South Carolina-based Agape Care Group has tapped Carry vandenMaagdenberg to become the company’s first chief technology and innovation officer. In this role, she will be charged with ensuring that all systems, resources and talent are aligned with Agape’s mission and culture, as well as overseeing the company’s technology, human resources, innovation, marketing and customer relations departments.
A 25-year veteran of the hospice industry, vandenMaagdenberg will also lead Agape’s Hands of Hope pediatric program. She joined the company in a leadership role in 2019. Previously, she was chief operating officer at Great Lakes Caring. She came to that organization as a physical therapist and went on to hold several management and leadership positions during her 22-year tenure.
“[Creating the chief technology and innovation officer position] is really indicative of our growth to date and our expected growth in the coming years,” Agape CEO Troy Yarborough told Hospice News. “We’ve reached a level of development where we can devote a formal resource for operations, while turbocharging other areas of the business that really go in parallel to what we see inside of the market.”
Among the technology initiatives that vandenMaagdenberg will pursue is optimization of the company’s electronic medical records systems to provide real-time visibility into patients’ conditions. Agape is also implementing predictive analytics platforms to anticipate patient needs and position staff and resources accordingly, according to Yarborough.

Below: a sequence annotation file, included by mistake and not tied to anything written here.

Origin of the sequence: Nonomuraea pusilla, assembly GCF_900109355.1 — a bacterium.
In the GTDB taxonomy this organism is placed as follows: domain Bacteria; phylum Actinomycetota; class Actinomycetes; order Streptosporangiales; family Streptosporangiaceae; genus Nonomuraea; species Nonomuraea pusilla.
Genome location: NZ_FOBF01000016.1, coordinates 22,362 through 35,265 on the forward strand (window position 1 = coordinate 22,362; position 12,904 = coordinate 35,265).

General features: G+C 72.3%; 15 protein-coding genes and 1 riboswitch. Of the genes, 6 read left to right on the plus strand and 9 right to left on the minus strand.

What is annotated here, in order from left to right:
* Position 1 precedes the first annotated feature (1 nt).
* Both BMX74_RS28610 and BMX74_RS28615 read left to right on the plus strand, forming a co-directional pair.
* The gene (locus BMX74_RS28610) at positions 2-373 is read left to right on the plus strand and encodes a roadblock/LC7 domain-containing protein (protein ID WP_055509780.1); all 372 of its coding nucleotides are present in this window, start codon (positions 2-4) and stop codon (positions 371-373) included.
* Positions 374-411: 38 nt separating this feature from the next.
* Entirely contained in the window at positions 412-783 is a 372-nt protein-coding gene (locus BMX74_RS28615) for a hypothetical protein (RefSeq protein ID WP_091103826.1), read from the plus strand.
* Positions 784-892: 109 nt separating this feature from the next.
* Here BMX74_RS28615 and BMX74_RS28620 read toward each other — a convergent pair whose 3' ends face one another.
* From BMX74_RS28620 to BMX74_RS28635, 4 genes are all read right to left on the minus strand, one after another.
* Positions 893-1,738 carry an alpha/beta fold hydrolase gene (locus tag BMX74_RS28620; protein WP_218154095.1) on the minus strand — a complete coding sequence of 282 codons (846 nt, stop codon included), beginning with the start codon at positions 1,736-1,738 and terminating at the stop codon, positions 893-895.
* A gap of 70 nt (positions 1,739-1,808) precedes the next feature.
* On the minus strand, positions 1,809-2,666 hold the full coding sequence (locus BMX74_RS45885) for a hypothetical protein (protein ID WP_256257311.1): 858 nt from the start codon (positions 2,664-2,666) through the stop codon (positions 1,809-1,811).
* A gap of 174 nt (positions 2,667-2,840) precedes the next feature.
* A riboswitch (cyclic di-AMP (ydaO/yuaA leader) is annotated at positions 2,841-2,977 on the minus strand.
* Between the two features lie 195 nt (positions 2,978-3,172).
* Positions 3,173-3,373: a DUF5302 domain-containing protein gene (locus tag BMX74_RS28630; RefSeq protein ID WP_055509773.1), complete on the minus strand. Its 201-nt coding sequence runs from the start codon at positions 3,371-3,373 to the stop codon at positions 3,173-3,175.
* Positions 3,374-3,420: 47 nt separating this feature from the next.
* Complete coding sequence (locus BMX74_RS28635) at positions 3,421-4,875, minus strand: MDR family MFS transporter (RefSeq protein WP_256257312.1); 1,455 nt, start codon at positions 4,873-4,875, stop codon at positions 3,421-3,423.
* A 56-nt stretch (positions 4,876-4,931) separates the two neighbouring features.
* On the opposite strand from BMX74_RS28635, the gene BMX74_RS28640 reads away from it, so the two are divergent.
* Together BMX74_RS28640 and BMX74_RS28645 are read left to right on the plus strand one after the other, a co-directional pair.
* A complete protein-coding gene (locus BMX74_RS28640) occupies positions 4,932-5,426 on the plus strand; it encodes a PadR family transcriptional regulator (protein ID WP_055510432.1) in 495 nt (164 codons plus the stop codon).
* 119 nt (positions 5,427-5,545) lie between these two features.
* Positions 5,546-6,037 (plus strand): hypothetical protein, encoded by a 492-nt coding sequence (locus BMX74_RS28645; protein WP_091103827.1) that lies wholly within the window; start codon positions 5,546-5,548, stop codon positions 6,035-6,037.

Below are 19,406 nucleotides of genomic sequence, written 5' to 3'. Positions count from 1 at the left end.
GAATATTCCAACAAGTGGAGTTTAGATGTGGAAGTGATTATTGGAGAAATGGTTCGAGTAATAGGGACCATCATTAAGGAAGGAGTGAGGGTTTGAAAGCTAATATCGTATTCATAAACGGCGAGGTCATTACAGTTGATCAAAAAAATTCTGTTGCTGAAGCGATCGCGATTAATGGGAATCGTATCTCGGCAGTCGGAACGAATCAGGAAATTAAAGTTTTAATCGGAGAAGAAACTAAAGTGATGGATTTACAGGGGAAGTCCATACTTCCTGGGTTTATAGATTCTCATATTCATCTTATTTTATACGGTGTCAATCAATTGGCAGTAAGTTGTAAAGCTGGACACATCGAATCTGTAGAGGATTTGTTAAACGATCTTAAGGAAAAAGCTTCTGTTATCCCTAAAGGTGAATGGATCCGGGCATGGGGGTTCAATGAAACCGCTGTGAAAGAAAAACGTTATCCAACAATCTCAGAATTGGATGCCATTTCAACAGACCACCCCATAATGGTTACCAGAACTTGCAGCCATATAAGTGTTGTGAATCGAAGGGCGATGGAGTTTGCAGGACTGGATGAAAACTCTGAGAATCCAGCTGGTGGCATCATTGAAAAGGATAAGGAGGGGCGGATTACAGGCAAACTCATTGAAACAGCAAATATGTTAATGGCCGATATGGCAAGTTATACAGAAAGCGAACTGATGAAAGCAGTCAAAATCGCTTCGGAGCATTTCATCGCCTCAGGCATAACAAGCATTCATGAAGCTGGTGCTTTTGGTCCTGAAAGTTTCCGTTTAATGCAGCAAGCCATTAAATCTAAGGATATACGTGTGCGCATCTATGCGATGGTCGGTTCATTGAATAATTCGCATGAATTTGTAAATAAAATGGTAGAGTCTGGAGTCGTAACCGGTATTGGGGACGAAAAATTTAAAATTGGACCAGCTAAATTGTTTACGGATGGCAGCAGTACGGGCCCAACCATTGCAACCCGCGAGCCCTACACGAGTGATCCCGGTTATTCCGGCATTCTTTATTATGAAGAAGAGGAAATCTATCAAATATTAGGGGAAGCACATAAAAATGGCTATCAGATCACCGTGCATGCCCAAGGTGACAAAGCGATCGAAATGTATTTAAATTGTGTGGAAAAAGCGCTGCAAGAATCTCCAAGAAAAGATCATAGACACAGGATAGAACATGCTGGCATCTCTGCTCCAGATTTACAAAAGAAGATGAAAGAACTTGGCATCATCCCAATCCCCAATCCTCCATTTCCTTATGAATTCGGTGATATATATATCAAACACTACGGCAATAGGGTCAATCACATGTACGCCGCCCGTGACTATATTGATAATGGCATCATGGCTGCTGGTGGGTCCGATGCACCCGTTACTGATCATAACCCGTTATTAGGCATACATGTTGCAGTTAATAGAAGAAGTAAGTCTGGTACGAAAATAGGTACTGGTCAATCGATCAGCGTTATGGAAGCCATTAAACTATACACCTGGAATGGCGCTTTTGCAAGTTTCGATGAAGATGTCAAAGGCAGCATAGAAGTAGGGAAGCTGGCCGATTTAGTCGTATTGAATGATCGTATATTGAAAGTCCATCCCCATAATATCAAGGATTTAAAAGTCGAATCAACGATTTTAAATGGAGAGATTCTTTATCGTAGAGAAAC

This appointment of vandenMaagdenberg comes at a time when Agape is on the verge of multi-state expansion. The company’s footprint extends through every county in its home state. Agape moved into Georgia in March with a de novo location. The company plans to continue its growth primarily through acquisitions, targeting organizations in the southeastern United States.
The company has also appointed Matt Winer, formerly of LHC Group (NASDAQ: LHCG), as its chief operations officer.
Agape is a portfolio company of the Chicago-based private equity firm The Vistria Group. The company’s more than 900 employees care for 1,500 patients annually in South Carolina and now Georgia, providing hospice and palliative care. The new location is situated in the city of Augusta and will serve as the foundation for a soon-to-grow network in Georgia.
The Vistria Group-backed Hospice Care of South Carolina acquired Agape Hospice in early 2020 for an undisclosed amount. The combined organization then reorganized under the Agape Care Group brand.
Part of the impetus for leaning into technology investments is the industry’s movement towards value-based care payment models, such as Medicare Advantage the Medicare Care Choices Model, Primary Care First and direct contracting. This would include any future value-based models from the Center for Medicare & Medicaid Innovation that could impact hospices.
“There’s an overwhelming emphasis across the space on bending the cost curve and providing quality outcomes at the lowest possible costs in a home setting,” Yarborough said. “Leveraging emerging technologies will help our delivery model, improve what our patients are experiencing at the bedside and keep them from unnecessary hospitalizations or other costly health care experiences.”